Last week, one of our writers wrote about what to do after getting a job in Vietnam. This week, I’m going to work backwards a little and talk about what it takes to get a job in Vietnam. Now that’s of course a very broad topic and successful strategies for getting a job in Vietnam vary depending on who you’re targeting, but I’m going to talk generally today about foreigners looking for jobs with foreign multinationals in Vietnam.
So let’s say you’ve followed our previous advice on how to find a job in Vietnam. You found a company you know is hiring and you’re ready to send out your cover letter and CV. There are a few main qualities foreign companies usually look for in a candidate, and if you can convince the company you’ve got them through your CV, cover letter, and interview then you have a great chance of getting that job in Vietnam.
Like a job anywhere in the world, it’s important to have relevant experience either in the workforce or through school. Unfortunately, there’s no getting around this, so if you want to work as a lawyer, consultant, or marketing analyst in Vietnam, it still helps a lot to actually be an experienced lawyer, consultant, or marketing analyst, or at least have the relevant degree. The good news for job-seekers, however, is that there is still a strong need for skilled labor in Vietnam so the experience/education you have will likely get you further in terms of finding a job in Vietnam than it would in other markets.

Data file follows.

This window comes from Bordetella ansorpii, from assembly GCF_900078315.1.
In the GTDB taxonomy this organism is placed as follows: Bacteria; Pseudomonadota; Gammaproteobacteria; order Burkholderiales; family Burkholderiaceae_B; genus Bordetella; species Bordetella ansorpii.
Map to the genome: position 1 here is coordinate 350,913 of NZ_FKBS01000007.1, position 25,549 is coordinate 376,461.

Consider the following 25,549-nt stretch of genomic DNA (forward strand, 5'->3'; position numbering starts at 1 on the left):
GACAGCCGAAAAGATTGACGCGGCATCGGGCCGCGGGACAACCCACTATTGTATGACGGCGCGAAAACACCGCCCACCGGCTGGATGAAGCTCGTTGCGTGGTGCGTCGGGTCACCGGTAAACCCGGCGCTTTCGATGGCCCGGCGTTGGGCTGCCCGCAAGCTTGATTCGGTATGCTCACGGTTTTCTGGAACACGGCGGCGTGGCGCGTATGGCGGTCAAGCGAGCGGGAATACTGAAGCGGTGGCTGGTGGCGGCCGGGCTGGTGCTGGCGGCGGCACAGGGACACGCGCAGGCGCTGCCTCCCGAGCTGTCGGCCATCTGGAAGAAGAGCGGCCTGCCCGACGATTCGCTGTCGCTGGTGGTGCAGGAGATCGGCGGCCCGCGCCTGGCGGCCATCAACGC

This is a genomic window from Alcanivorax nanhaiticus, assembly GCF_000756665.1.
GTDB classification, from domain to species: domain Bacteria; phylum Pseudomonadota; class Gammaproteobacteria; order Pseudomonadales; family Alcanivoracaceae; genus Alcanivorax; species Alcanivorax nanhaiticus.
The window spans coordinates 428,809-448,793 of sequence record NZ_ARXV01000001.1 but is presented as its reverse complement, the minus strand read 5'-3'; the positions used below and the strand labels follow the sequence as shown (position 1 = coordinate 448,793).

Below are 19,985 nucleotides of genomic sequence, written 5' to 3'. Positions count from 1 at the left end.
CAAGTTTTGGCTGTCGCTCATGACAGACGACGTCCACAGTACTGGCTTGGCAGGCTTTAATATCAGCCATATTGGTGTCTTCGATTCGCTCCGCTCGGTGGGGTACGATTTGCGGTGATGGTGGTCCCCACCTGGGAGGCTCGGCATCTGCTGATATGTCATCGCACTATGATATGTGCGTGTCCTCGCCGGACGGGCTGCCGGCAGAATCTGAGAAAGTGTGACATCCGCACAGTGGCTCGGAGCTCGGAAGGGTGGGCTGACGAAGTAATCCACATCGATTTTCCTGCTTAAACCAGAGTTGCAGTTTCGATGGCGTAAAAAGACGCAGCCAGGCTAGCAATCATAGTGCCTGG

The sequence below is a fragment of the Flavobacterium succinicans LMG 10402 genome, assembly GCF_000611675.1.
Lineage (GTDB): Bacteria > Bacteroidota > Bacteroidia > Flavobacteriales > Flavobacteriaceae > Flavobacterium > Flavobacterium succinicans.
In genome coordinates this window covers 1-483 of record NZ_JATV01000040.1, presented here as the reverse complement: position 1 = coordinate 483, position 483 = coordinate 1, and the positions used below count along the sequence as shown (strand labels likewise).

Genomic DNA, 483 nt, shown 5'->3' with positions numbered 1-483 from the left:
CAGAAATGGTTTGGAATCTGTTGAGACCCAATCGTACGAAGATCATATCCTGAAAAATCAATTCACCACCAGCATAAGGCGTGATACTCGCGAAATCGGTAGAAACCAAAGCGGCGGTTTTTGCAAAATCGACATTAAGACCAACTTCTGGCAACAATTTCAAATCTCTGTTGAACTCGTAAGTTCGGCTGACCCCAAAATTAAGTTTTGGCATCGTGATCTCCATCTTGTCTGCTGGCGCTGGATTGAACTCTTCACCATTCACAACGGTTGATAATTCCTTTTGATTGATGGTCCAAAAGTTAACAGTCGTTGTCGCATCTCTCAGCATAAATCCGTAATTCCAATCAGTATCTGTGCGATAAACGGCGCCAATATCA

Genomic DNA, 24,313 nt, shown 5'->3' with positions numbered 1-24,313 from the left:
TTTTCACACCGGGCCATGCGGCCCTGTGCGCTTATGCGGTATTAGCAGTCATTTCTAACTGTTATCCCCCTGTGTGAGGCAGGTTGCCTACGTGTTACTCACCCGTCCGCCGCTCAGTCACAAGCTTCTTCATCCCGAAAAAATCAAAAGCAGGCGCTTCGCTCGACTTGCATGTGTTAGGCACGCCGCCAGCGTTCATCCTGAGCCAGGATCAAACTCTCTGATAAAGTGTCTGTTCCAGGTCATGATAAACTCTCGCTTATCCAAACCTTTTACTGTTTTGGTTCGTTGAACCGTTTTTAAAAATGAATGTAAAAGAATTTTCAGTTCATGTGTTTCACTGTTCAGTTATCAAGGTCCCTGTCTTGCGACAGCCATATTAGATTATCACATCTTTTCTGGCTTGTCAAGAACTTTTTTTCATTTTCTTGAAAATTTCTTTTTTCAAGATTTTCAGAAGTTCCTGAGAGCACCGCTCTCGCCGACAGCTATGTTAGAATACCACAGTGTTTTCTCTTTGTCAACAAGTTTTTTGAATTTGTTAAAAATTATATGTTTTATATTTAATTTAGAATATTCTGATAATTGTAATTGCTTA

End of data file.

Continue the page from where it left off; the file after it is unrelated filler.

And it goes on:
So push that CV/resume and the value you can add to a company–they want and need you!
It isn’t necessary to speak Vietnamese to get a job with a foreign company in Vietnam–most expats working in Vietnam probably don’t. Your work will in fact most likely be in English and your English ability will be far more important. However, if you can speak, read and write Vietnamese, this is a HUGE plus. Not just because you can potentially do work in Vietnamese, but because it’ll help you socialize with the local staff, clients and generally adapt to working in the country better.